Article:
âœ¥ Printing in colour is proven to improve the learning experience yet is often seen as too expensive – Do you agree?
You are correct in both instances. On average, 43% of the student population receive paper based hand-outs every day in class, and the majority of these documents are still produced in black and white, even though they often include pictures, graphs and charts. In a recent survey of 1,000 children, 77% of them said that the use of colour in documents helped them to focus, maintain interest and improve their ability of retain information. The survey also demonstrated that 85% of the children felt that they could better understand and interpret information from charts and graphs.
I believe that the use of colour in education is starting to be recognised by educators. The perception of colour print being an extravagant use of resources is rapidly diminishing. This change has largely come about due to a shift in the cost versus benefit ratio, which makes the investment decision considerably easier. Over the past five years the cost of producing colour has reduced dramatically and consequently the difference between producing a mono print compared to a colour print has narrowed considerably. This in turn has made producing colour documents more affordable than ever before, thereby allowing educators to justify more easily the use of colour in their resource material.
âœ¥ Can savings in printing make a real difference to both a small school and large university?
Absolutely, and we have many examples where this has been achieved. Through the use of national frameworks negotiated on behalf of the public sector by organisations such as Crown Commercial Service (CCS), which is a department of the Cabinet Office, significant savings can be realised. Savings via the CCS framework reference RM1599, are typically between 40%–50%, and obviously such a significant reduction can then be invested into other areas. For instance, recently Fitzjohn’s Primary School in Camden procured printing equipment via the CCS framework which resulted in a saving of 40% against their previous expenditure. The saving which totalled £5,000 were then used towards improving student learning with additional investment in new arts materials and a proportion of the monies was also used to support the kitchen refurbishment project, which is required following the recent government initiative to supply free school meals to all infants from September.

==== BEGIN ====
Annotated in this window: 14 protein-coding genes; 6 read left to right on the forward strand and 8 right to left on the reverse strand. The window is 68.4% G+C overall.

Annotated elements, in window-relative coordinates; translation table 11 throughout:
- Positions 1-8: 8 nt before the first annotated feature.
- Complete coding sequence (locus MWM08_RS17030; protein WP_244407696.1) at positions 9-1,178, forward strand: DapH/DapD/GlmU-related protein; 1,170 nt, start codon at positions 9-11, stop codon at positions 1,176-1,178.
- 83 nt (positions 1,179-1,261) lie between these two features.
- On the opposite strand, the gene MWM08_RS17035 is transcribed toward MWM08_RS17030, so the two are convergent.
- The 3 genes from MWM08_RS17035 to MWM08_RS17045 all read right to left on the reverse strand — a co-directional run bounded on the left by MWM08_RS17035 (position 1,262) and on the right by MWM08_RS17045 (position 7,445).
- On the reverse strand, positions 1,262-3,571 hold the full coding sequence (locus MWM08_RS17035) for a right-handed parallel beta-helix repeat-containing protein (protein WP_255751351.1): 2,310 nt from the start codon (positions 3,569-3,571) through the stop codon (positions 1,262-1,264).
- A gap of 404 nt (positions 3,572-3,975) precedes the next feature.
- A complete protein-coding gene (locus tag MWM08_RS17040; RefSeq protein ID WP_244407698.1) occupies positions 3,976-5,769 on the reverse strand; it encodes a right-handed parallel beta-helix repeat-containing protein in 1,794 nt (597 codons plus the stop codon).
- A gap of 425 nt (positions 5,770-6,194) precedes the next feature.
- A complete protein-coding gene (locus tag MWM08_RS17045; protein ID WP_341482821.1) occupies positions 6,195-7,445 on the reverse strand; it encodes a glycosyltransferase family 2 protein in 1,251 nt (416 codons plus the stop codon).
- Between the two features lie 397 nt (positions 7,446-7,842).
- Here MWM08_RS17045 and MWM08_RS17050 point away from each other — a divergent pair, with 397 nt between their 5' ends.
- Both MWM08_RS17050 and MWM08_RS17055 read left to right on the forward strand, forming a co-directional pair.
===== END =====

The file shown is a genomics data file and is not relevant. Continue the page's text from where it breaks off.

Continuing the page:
Universities are improving their infrastructure to support new ways of working. Printing from tablets and smartphones makes life simpler. Bournemouth University are improving the student experience by offering mobile print.
âœ¥ How can you encourage more education establishments to use online procurement frameworks and what are the benefits?
Traditionally, the education sector has procured print via direct face-to-face contact with a sales representative from a host of print manufactures and local dealers. In recent years our personal buying behaviours have changed to a much more online focused approach. We’ve become more experienced and confident in purchasing products over the internet. Typically these have been personal purchases, however, this is now naturally extending into our procurement of goods and services for the workplace. Print and the procurement of multi-functional printers are no exception to this.
In March 2012 Xerox were awarded single supplier status on Lot 1 of the Crown Commercial Service framework contract RM1599 for the supply of multi-functional printers to the public sector. This was significant, as a key requirement for the Lot 1 award was to offer a web based e-commerce portal for public sector customers to browse, compare and buy, and it’s worth noting that some schools are saving up to 90% of a replacement device. Buying online through this portal has grown by 200% over the last year as education establishments become aware of these benefits.
For further info visit: www.MFD-RM1599.com